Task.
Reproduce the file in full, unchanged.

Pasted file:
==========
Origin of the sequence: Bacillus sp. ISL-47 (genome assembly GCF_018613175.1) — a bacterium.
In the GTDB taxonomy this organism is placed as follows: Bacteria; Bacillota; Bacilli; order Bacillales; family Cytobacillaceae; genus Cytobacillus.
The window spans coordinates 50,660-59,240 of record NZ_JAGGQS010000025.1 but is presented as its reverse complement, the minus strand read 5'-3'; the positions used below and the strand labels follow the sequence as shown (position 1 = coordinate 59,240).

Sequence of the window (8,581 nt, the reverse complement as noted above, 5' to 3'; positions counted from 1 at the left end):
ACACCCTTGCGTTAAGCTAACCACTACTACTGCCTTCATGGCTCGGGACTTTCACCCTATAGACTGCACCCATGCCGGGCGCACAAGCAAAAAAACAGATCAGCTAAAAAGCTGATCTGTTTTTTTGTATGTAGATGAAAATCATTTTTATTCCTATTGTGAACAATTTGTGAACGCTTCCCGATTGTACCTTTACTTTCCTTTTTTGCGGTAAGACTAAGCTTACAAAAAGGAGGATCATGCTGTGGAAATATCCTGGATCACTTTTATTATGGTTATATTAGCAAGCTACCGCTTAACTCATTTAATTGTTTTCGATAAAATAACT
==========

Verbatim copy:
Origin of the sequence: Bacillus sp. ISL-47 (genome assembly GCF_018613175.1) — a bacterium.
In the GTDB taxonomy this organism is placed as follows: Bacteria; Bacillota; Bacilli; order Bacillales; family Cytobacillaceae; genus Cytobacillus.
The window spans coordinates 50,660-59,240 of record NZ_JAGGQS010000025.1 but is presented as its reverse complement, the minus strand read 5'-3'; the positions used below and the strand labels follow the sequence as shown (position 1 = coordinate 59,240).

Sequence of the window (8,581 nt, the reverse complement as noted above, 5' to 3'; positions counted from 1 at the left end):
ACACCCTTGCGTTAAGCTAACCACTACTACTGCCTTCATGGCTCGGGACTTTCACCCTATAGACTGCACCCATGCCGGGCGCACAAGCAAAAAAACAGATCAGCTAAAAAGCTGATCTGTTTTTTTGTATGTAGATGAAAATCATTTTTATTCCTATTGTGAACAATTTGTGAACGCTTCCCGATTGTACCTTTACTTTCCTTTTTTGCGGTAAGACTAAGCTTACAAAAAGGAGGATCATGCTGTGGAAATATCCTGGATCACTTTTATTATGGTTATATTAGCAAGCTACCGCTTAACTCATTTAATTGTTTTCGATAAAATAACT